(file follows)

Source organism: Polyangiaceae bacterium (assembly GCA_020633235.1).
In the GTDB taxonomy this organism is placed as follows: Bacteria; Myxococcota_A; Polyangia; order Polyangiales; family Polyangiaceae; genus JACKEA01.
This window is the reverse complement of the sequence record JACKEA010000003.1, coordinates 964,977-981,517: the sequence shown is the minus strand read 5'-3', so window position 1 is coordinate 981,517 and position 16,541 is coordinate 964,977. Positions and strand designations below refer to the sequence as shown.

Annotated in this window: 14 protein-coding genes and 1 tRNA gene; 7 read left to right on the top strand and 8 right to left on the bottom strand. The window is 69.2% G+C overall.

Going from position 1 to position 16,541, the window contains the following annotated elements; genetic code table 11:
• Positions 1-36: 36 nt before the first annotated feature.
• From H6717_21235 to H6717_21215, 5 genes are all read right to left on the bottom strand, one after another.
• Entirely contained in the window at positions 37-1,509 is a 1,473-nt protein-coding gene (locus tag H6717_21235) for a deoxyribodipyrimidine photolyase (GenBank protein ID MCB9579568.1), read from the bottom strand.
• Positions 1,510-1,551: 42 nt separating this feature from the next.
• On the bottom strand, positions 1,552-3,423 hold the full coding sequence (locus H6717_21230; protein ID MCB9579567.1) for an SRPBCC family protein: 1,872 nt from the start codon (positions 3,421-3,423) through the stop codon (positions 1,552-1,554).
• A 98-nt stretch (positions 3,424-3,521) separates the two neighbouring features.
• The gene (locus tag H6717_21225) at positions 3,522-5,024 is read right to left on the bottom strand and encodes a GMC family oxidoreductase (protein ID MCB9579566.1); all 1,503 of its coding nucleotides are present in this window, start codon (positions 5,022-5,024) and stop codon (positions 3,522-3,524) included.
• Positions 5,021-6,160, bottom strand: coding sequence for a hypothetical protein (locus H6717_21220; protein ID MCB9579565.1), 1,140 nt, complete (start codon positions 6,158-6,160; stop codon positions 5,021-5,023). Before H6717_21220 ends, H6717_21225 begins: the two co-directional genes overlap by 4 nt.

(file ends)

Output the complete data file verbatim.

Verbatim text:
Source organism: Polyangiaceae bacterium (assembly GCA_020633235.1).
In the GTDB taxonomy this organism is placed as follows: Bacteria; Myxococcota_A; Polyangia; order Polyangiales; family Polyangiaceae; genus JACKEA01.
This window is the reverse complement of the sequence record JACKEA010000003.1, coordinates 964,977-981,517: the sequence shown is the minus strand read 5'-3', so window position 1 is coordinate 981,517 and position 16,541 is coordinate 964,977. Positions and strand designations below refer to the sequence as shown.

Annotated in this window: 14 protein-coding genes and 1 tRNA gene; 7 read left to right on the top strand and 8 right to left on the bottom strand. The window is 69.2% G+C overall.

Going from position 1 to position 16,541, the window contains the following annotated elements; genetic code table 11:
• Positions 1-36: 36 nt before the first annotated feature.
• From H6717_21235 to H6717_21215, 5 genes are all read right to left on the bottom strand, one after another.
• Entirely contained in the window at positions 37-1,509 is a 1,473-nt protein-coding gene (locus tag H6717_21235) for a deoxyribodipyrimidine photolyase (GenBank protein ID MCB9579568.1), read from the bottom strand.
• Positions 1,510-1,551: 42 nt separating this feature from the next.
• On the bottom strand, positions 1,552-3,423 hold the full coding sequence (locus H6717_21230; protein ID MCB9579567.1) for an SRPBCC family protein: 1,872 nt from the start codon (positions 3,421-3,423) through the stop codon (positions 1,552-1,554).
• A 98-nt stretch (positions 3,424-3,521) separates the two neighbouring features.
• The gene (locus tag H6717_21225) at positions 3,522-5,024 is read right to left on the bottom strand and encodes a GMC family oxidoreductase (protein ID MCB9579566.1); all 1,503 of its coding nucleotides are present in this window, start codon (positions 5,022-5,024) and stop codon (positions 3,522-3,524) included.
• Positions 5,021-6,160, bottom strand: coding sequence for a hypothetical protein (locus H6717_21220; protein ID MCB9579565.1), 1,140 nt, complete (start codon positions 6,158-6,160; stop codon positions 5,021-5,023). Before H6717_21220 ends, H6717_21225 begins: the two co-directional genes overlap by 4 nt.